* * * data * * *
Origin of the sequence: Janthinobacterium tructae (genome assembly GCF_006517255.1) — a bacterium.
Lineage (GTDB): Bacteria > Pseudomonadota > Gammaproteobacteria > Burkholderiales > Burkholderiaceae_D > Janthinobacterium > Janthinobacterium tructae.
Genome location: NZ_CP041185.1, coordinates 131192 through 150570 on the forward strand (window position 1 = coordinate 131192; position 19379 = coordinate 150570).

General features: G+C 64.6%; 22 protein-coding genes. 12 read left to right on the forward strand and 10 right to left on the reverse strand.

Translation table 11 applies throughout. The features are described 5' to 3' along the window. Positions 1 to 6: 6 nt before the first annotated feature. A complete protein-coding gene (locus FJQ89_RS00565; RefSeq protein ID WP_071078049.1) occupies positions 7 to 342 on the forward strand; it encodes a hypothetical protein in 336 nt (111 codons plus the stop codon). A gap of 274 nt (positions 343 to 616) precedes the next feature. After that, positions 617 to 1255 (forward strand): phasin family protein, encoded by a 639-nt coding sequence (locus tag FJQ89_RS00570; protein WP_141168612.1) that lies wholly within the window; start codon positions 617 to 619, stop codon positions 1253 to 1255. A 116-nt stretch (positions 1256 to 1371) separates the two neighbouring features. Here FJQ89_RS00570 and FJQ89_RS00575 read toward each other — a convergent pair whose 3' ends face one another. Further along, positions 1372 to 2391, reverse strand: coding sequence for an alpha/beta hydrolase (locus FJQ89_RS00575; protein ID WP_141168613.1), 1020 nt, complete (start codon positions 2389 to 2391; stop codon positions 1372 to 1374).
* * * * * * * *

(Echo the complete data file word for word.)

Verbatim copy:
Origin of the sequence: Janthinobacterium tructae (genome assembly GCF_006517255.1) — a bacterium.
Lineage (GTDB): Bacteria > Pseudomonadota > Gammaproteobacteria > Burkholderiales > Burkholderiaceae_D > Janthinobacterium > Janthinobacterium tructae.
Genome location: NZ_CP041185.1, coordinates 131192 through 150570 on the forward strand (window position 1 = coordinate 131192; position 19379 = coordinate 150570).

General features: G+C 64.6%; 22 protein-coding genes. 12 read left to right on the forward strand and 10 right to left on the reverse strand.

Translation table 11 applies throughout. The features are described 5' to 3' along the window. Positions 1 to 6: 6 nt before the first annotated feature. A complete protein-coding gene (locus FJQ89_RS00565; RefSeq protein ID WP_071078049.1) occupies positions 7 to 342 on the forward strand; it encodes a hypothetical protein in 336 nt (111 codons plus the stop codon). A gap of 274 nt (positions 343 to 616) precedes the next feature. After that, positions 617 to 1255 (forward strand): phasin family protein, encoded by a 639-nt coding sequence (locus tag FJQ89_RS00570; protein WP_141168612.1) that lies wholly within the window; start codon positions 617 to 619, stop codon positions 1253 to 1255. A 116-nt stretch (positions 1256 to 1371) separates the two neighbouring features. Here FJQ89_RS00570 and FJQ89_RS00575 read toward each other — a convergent pair whose 3' ends face one another. Further along, positions 1372 to 2391, reverse strand: coding sequence for an alpha/beta hydrolase (locus FJQ89_RS00575; protein ID WP_141168613.1), 1020 nt, complete (start codon positions 2389 to 2391; stop codon positions 1372 to 1374).